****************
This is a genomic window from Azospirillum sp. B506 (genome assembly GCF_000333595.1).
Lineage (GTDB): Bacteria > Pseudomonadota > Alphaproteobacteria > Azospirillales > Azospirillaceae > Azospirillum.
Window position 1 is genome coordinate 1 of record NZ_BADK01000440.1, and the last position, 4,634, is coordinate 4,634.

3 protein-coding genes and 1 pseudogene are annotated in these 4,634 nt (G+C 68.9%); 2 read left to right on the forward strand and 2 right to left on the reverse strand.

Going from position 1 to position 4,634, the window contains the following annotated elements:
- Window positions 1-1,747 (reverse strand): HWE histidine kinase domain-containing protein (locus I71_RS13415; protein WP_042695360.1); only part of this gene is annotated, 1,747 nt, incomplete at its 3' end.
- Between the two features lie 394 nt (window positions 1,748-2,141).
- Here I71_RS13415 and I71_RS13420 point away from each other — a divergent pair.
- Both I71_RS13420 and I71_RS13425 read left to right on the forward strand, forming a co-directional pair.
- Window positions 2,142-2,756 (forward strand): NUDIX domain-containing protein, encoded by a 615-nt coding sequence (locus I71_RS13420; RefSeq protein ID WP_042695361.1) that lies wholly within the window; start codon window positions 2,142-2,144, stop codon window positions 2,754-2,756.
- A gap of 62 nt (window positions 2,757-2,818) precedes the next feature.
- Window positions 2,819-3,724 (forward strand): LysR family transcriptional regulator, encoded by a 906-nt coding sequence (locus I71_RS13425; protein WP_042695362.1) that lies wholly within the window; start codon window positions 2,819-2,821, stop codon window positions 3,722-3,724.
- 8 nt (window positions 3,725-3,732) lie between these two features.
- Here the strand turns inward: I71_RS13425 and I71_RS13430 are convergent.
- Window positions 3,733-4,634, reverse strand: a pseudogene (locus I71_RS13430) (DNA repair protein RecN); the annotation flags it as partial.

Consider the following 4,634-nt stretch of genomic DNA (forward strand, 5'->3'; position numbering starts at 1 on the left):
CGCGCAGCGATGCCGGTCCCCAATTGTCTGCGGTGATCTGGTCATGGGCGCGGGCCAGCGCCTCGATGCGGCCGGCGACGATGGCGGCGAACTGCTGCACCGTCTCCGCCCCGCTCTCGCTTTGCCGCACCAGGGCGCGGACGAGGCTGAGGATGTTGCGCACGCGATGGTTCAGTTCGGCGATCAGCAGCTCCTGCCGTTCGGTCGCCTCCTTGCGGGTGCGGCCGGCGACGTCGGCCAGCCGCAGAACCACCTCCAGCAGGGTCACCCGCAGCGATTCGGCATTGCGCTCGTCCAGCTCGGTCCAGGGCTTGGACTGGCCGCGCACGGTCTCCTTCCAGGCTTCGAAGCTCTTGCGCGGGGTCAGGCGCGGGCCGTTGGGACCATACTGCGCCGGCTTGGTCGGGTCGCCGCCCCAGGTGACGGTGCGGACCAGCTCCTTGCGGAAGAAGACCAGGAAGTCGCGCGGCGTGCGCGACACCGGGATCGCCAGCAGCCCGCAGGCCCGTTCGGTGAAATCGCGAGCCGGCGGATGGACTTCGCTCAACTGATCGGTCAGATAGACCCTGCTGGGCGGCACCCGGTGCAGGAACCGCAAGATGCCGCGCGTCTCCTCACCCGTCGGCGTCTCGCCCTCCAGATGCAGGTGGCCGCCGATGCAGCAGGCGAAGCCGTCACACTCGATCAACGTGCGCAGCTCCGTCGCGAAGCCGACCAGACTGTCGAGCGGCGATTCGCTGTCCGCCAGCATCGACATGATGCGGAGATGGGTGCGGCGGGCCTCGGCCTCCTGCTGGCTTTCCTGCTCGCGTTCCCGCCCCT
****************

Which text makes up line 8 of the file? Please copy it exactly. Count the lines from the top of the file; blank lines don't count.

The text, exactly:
- Here I71_RS13415 and I71_RS13420 point away from each other — a divergent pair.